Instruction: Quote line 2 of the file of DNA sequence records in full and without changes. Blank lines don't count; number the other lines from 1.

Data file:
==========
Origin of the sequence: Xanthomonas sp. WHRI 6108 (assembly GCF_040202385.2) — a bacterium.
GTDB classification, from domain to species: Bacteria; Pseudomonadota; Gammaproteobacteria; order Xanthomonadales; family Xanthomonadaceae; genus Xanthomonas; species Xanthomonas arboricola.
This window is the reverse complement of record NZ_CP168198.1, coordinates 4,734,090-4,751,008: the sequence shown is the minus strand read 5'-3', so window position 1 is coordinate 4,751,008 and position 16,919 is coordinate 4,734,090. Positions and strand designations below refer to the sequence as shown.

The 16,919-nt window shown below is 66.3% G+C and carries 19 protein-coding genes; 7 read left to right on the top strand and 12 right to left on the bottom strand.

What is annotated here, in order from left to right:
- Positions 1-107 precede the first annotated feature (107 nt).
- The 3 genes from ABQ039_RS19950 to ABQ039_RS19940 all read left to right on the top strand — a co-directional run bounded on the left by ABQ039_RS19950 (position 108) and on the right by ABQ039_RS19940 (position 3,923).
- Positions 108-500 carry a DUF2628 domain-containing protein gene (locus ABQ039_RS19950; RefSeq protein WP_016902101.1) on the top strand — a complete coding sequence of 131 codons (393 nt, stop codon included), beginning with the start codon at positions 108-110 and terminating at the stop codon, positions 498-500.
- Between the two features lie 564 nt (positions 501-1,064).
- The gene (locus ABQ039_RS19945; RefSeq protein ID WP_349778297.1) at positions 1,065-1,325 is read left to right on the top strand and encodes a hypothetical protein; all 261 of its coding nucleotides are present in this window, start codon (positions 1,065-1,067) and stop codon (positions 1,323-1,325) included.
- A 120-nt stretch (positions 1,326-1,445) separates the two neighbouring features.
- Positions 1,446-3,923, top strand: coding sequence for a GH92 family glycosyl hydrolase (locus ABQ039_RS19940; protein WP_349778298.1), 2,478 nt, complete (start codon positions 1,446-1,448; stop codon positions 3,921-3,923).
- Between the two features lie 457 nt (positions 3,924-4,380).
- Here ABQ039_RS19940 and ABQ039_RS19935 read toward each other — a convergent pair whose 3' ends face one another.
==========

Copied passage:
GTDB classification, from domain to species: Bacteria; Pseudomonadota; Gammaproteobacteria; order Xanthomonadales; family Xanthomonadaceae; genus Xanthomonas; species Xanthomonas arboricola.